I’d noticed in the last three or four days of the ride I’d been dragging my feet. I still set my alarm every night, and clipped on my bright flashing red bike light in the early hours of dawn every morning. I still had plenty of energy, plenty of get up and go, and I still felt good while I was on those two wheels of mine. I still had lots left in the tank to carry on with my normal day after my ride. But something felt a bit off.
A bit of soul searching revealed the answer; I didn’t want the adventure to end. Turns out, I love the journey.
This surprised me a bit. After all, I’m the list girl. I get such satisfaction from completing a task and checking it off my list. My lists give structure to my days, and keep me moving forward. And yet, I was hesitant to put a check mark beside this particular item on my list. Usually when I need to unscramble my thoughts, and allow quieter ones to come to the fore, I go for a ride. But since I promised myself a couple of days off, I’ve spent the last few days doing some things I haven’t had time for while riding, and hoping my thoughts would organize themselves.
I’m not sure my mind has been able to process this as well as if I’d been biking or running, but I have managed some clarity. As best as I’ve been able to figure out, I think I love lists because they are my ‘doing’. They remind me of what I need to accomplish. These are the tangible things in my life. These are the things I can report on. When someone asks, what have you been up to, I can turn to my list to account for my time.
Things that never make my list are the parts of my life that are my ‘being’. I have never added to a list things like:
- Enjoy the afternoon with Benjamin
- Talk to Jim’s mom
- Visit with the kids at dinner
- Watch the sun rise
- Cycle through the mountains
- Connect with my sister in the evening
These things are part of my days. Perhaps they are on some kind of mental list, but they are not on the check-it-off-the-list, kind of list. These feel different. The bike riding felt like it could be on this non-list. These are the things I don’t want to end. Each one of them ends, of course, each time, but I don’t want the chance to have these moments to end. These are the rich, memory-making moments for me.
I was reading a book this week. In it a little girl, who was invited to a small birthday party for an older man, asked the man, ‘Has it been fun getting to 81?’ This stopped me in my tracks. How would I answer this, I wondered?
I know my idea of fun isn’t exactly what it might be for some others. I rarely have days filled with side-splitting laughter. I haven’t been screaming with joy while cliff-diving. No one has ever wondered where I was last partying. Using these measures of fun, I am a dismal failure. Since I know this isn’t true, I can only conclude that while I love this question, and I think I even need it, it is not the exact right question for me. I don’t think the question that needs asking to me is ‘Has it been fun getting to your age?’ I think a better question for me is, ‘Have you been able to accomplish your mission?’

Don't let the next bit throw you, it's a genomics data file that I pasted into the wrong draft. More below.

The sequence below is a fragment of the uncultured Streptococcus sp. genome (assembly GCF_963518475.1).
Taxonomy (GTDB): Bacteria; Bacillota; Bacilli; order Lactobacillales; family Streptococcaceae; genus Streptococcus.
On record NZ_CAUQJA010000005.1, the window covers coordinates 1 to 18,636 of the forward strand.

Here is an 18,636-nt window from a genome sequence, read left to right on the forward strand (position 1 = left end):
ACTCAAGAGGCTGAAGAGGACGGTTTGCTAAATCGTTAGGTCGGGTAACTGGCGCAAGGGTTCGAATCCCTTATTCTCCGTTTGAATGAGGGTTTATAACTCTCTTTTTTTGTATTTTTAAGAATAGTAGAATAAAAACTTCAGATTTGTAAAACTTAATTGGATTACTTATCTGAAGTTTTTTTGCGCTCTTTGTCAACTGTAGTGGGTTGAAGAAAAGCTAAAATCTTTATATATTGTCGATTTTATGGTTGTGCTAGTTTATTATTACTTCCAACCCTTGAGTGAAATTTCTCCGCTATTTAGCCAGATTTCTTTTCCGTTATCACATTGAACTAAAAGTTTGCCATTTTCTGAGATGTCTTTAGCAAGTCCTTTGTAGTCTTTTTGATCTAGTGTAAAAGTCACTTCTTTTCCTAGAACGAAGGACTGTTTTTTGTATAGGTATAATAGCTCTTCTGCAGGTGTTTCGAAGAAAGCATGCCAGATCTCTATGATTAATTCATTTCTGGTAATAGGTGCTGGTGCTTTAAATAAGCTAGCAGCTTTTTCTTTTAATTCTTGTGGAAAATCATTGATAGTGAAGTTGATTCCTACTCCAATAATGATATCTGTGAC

My mission has nothing to do with my check list. It has everything to do with my other list; my non-list. My longing for my bike adventure to not end was not about the physical part of the challenge. I am more than happy to give my sore butt a break, and to sleep past 5:00am. It was about being in nature, enjoying the feel of my body as it responded to getting stronger, and of sharing some of the rides with people I love, with my brother, Daniel, my son, Greg, my husband, Jim, my friends, Brenda, Daryl and Rhonda. My mission is about connection, about caring for and taking time for, myself, for those I love, for those with whom I share this planet, and connection with nature itself.
As this ride has ended, my feelings remind me to fill my days with things that accomplish my mission. I still need my list; this is how I get things done so I free up time for the important stuff, for the mission stuff. After all, we can’t linger visiting after dinner if there isn’t a dinner to put on the table. I must, however, also remember to do as many things as possible to get me to the place where I can proudly say I have accomplished my mission.
My inquiry for you this week is, ‘How am I accomplishing my mission?’
Elizabeth is a certified professional Leadership Coach, and the owner of Critchley Coaching. She is the founder and president of the Canadian charity, RDL Building Hope Society. She works with corporations, non-profits and the public sector, providing leadership coaching. She creates and facilitates custom workshops for all sizes of groups. She has particular expertise in facilitating Strategic Plans for organizations. Contact Elizabeth to learn how to clarify your mission.